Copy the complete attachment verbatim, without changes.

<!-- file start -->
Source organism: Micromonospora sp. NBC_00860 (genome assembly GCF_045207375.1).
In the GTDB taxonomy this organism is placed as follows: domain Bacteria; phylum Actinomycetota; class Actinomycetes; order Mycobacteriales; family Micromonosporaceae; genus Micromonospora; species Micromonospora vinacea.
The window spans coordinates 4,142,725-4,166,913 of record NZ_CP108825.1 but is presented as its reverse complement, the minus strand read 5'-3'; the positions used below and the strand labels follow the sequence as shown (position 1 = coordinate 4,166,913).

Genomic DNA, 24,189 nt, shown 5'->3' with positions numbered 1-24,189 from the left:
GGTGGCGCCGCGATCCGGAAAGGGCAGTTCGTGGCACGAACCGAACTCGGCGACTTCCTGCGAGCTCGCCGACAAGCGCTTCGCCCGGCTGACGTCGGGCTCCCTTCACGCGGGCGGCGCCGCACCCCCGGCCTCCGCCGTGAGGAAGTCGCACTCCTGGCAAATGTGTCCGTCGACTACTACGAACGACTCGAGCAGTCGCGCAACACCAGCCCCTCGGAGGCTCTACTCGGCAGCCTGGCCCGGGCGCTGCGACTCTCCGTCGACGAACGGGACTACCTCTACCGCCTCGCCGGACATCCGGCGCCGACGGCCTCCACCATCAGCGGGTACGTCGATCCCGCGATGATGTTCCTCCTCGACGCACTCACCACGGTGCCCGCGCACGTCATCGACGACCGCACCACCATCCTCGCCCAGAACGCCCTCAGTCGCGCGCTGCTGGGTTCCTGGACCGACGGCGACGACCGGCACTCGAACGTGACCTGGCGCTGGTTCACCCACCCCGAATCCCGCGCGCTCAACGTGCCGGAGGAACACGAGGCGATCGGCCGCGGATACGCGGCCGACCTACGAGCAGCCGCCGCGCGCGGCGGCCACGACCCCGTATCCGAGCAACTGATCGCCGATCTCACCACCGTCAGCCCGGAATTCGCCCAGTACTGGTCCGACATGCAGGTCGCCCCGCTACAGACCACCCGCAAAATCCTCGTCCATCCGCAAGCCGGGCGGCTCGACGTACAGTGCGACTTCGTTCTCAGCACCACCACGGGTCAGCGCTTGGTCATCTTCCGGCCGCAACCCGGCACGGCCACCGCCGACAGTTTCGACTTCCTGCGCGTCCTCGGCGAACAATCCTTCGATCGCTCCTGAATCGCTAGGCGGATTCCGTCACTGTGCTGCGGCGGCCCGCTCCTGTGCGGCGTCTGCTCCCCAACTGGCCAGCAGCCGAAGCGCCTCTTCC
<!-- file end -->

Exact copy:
Source organism: Micromonospora sp. NBC_00860 (genome assembly GCF_045207375.1).
In the GTDB taxonomy this organism is placed as follows: domain Bacteria; phylum Actinomycetota; class Actinomycetes; order Mycobacteriales; family Micromonosporaceae; genus Micromonospora; species Micromonospora vinacea.
The window spans coordinates 4,142,725-4,166,913 of record NZ_CP108825.1 but is presented as its reverse complement, the minus strand read 5'-3'; the positions used below and the strand labels follow the sequence as shown (position 1 = coordinate 4,166,913).

Genomic DNA, 24,189 nt, shown 5'->3' with positions numbered 1-24,189 from the left:
GGTGGCGCCGCGATCCGGAAAGGGCAGTTCGTGGCACGAACCGAACTCGGCGACTTCCTGCGAGCTCGCCGACAAGCGCTTCGCCCGGCTGACGTCGGGCTCCCTTCACGCGGGCGGCGCCGCACCCCCGGCCTCCGCCGTGAGGAAGTCGCACTCCTGGCAAATGTGTCCGTCGACTACTACGAACGACTCGAGCAGTCGCGCAACACCAGCCCCTCGGAGGCTCTACTCGGCAGCCTGGCCCGGGCGCTGCGACTCTCCGTCGACGAACGGGACTACCTCTACCGCCTCGCCGGACATCCGGCGCCGACGGCCTCCACCATCAGCGGGTACGTCGATCCCGCGATGATGTTCCTCCTCGACGCACTCACCACGGTGCCCGCGCACGTCATCGACGACCGCACCACCATCCTCGCCCAGAACGCCCTCAGTCGCGCGCTGCTGGGTTCCTGGACCGACGGCGACGACCGGCACTCGAACGTGACCTGGCGCTGGTTCACCCACCCCGAATCCCGCGCGCTCAACGTGCCGGAGGAACACGAGGCGATCGGCCGCGGATACGCGGCCGACCTACGAGCAGCCGCCGCGCGCGGCGGCCACGACCCCGTATCCGAGCAACTGATCGCCGATCTCACCACCGTCAGCCCGGAATTCGCCCAGTACTGGTCCGACATGCAGGTCGCCCCGCTACAGACCACCCGCAAAATCCTCGTCCATCCGCAAGCCGGGCGGCTCGACGTACAGTGCGACTTCGTTCTCAGCACCACCACGGGTCAGCGCTTGGTCATCTTCCGGCCGCAACCCGGCACGGCCACCGCCGACAGTTTCGACTTCCTGCGCGTCCTCGGCGAACAATCCTTCGATCGCTCCTGAATCGCTAGGCGGATTCCGTCACTGTGCTGCGGCGGCCCGCTCCTGTGCGGCGTCTGCTCCCCAACTGGCCAGCAGCCGAAGCGCCTCTTCC